State and local governments. For state and local governments, BEA relies substantially on Census Bureau data to prepare national accounts statistics. The NIPA government sector includes Indian tribal governments, which are not included in the Census data. The Census state and local government data includes state and local government employee retirement systems, which are in the NIPA private sector, and state unemployment insurance (a joint Federal-state program), which is in the NIPA Federal Government sector.
Government employee retirement plans. The NIPAs treat the saving of government employee retirement plans as saving of the personal sector. Households are likely to base certain economic decisions, especially for the long term, on expected returns from these assets, so this treatment is more useful for certain types of analysis, and more consistent with factors influencing long–term personal economic decision–making. For government employee retirement plans, this treatment differs from that found in government financial statements; namely, Federal employee retirement plans are included in U.S. Budget aggregates that are prepared by the Office of Management and Budget (OMB), and state and local retirement plans are included in Government Finances aggregates that are prepared by the Census Bureau. Publicly administered government employee retirement plans are classified as employee pension and insurance funds, not as government social insurance programs. Transactions of government employee retirement plans are treated in the following manner: (1) Employer contributions are a component of “Employer contributions for employee pension and insurance funds” [which is part of employee compensation]; (2) personal contributions are treated as transactions within the personal sector; (3) interest received by the retirement plans is included in personal interest income; (4) dividends received by the retirement plans are included in personal dividend income; (5) benefits paid by the plans are treated as transactions within the personal sector; (6) benefits paid to those beneficiaries living outside the United States are transfer payments to the rest of the world from persons; and (7) administrative expenses associated with the plans are treated as personal consumption expenditures.”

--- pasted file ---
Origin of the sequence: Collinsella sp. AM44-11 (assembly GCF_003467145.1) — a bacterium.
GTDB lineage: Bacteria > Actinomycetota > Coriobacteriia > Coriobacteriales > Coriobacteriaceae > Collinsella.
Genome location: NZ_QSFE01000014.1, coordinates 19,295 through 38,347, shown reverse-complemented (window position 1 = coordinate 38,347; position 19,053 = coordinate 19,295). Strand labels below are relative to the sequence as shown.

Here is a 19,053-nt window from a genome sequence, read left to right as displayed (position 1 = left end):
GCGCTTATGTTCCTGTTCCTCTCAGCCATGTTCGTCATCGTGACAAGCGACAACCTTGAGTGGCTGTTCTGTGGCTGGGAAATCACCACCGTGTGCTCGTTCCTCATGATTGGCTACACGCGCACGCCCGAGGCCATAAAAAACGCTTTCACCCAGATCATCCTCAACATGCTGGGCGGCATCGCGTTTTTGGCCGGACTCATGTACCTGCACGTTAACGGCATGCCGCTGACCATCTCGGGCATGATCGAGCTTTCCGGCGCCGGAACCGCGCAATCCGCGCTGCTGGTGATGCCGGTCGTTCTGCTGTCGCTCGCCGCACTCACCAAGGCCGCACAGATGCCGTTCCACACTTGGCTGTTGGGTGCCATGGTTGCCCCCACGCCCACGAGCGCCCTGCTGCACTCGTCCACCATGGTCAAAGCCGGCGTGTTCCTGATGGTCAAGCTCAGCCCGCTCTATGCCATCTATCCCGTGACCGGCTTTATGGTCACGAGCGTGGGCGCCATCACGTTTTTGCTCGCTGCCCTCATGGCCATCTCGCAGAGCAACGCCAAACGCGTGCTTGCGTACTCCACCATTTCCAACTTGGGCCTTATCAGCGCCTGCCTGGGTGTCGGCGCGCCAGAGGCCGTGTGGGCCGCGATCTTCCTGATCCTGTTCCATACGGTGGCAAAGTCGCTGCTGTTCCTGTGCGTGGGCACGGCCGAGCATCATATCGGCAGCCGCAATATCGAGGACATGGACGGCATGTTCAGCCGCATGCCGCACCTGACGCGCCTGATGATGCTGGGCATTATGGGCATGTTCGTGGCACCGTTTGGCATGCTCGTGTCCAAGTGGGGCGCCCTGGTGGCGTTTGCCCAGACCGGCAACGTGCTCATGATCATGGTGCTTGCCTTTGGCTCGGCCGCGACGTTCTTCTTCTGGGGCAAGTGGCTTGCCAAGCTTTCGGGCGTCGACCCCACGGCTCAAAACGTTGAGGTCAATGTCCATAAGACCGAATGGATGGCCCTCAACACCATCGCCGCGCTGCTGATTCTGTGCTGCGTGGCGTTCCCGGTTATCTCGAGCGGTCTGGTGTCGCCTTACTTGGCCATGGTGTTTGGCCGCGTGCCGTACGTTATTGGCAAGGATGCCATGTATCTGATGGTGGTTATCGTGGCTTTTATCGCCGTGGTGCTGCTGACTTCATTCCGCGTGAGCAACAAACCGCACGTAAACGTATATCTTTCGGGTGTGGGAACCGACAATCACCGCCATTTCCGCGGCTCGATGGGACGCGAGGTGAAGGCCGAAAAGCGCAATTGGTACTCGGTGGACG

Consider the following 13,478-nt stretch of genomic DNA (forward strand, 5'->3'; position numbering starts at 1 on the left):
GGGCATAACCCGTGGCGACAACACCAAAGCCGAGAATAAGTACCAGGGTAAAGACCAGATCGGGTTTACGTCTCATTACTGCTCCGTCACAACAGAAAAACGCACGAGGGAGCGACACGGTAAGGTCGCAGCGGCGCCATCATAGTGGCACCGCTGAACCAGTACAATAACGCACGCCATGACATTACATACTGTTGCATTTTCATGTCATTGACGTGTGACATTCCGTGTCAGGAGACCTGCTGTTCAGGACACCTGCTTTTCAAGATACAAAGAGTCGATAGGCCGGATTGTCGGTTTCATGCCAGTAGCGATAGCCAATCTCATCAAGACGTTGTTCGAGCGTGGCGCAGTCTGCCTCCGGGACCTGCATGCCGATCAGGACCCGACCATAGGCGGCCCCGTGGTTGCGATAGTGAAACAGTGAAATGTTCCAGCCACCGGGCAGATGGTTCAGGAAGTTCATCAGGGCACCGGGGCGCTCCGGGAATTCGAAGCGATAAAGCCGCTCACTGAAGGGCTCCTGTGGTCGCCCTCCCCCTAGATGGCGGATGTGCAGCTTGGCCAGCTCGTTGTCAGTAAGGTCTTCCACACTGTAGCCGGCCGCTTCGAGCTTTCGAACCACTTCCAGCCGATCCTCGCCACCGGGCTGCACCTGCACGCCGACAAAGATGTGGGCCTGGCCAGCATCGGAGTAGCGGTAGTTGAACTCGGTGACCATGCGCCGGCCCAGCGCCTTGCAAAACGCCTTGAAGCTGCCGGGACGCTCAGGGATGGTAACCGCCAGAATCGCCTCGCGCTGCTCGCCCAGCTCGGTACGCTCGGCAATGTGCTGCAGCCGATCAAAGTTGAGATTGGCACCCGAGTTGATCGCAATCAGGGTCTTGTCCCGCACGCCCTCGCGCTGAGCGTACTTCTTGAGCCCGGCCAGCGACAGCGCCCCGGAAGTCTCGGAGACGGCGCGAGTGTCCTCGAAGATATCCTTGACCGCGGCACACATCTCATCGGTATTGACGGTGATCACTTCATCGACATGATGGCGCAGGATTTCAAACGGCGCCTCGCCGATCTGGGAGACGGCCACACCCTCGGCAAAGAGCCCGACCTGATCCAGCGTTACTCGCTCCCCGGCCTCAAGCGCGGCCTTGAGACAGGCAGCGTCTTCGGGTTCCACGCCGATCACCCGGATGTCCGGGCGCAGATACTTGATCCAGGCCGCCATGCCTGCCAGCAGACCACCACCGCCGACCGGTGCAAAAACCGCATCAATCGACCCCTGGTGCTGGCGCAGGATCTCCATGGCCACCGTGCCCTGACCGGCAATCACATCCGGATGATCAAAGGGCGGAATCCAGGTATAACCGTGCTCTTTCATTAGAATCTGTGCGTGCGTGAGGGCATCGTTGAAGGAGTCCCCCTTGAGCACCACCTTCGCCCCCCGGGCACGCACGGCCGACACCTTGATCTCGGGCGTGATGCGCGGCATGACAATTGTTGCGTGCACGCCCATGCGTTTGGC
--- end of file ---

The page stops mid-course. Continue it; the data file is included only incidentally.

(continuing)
28 Aug 2008. NIPA table 3.21 (See Sources)
“Local Government Current Receipts and Expenditures”
All amounts in billions of nominal dollars.
2007: Total receipts 1109, of which transfers 529, of which state 444 (40% of total receipts). Tax receipts 543, of which property tax 381 (34% of total receipts). Total expenditures 1063, of which consumption 954.
28 Aug 2008. NIPA table 3.20d (See Sources).
“Table 3.20. State Government Current Receipts and Expenditures”
All amounts in nominal billions of dollars.
2007: Total receipts 1270, of which federal transfers 347. Tax receipts 761, of which 273 personal income tax and 351 sales tax. Total expenditures 1305, of which consumption 402, transfers to individuals 398, and transfers to local governments 444.
25 Dec 2008.
There are two inflation adjustment tables with very similar, but not quite the same, results:
Table 1.1.9. Implicit Price Deflators for Gross Domestic Product (A) (Q) State and local 125.873 127.541 128.991 129.999 131.818 133.794 135.388 137.638 139.854 142.619 144.527 Table 1.1.4. Price Indexes for Gross Domestic Product (A) (Q) State and local 125.880 127.548 128.999 130.008 131.828 133.806 135.400 137.649 139.866 142.632 144.540
According to a California document, “Implicit price deflators are derived from the national income and product accounts. It is derived as the ratio of current to chained-dollar GDP (multiplied by 100). It is also a weighted average of the detailed price indexes used in estimating constant-dollar GDP, but the indexes are combined using weights that reflect the composition of GDP in each period. Consequently, changes in the implicit price deflator reflect not only changes in prices, but also changes in the composition of GDP, and its use as a measure of price change should be avoided.”
So for the purposes of this page, 1.1.9 is probably more appropriate, but there is really no practical difference.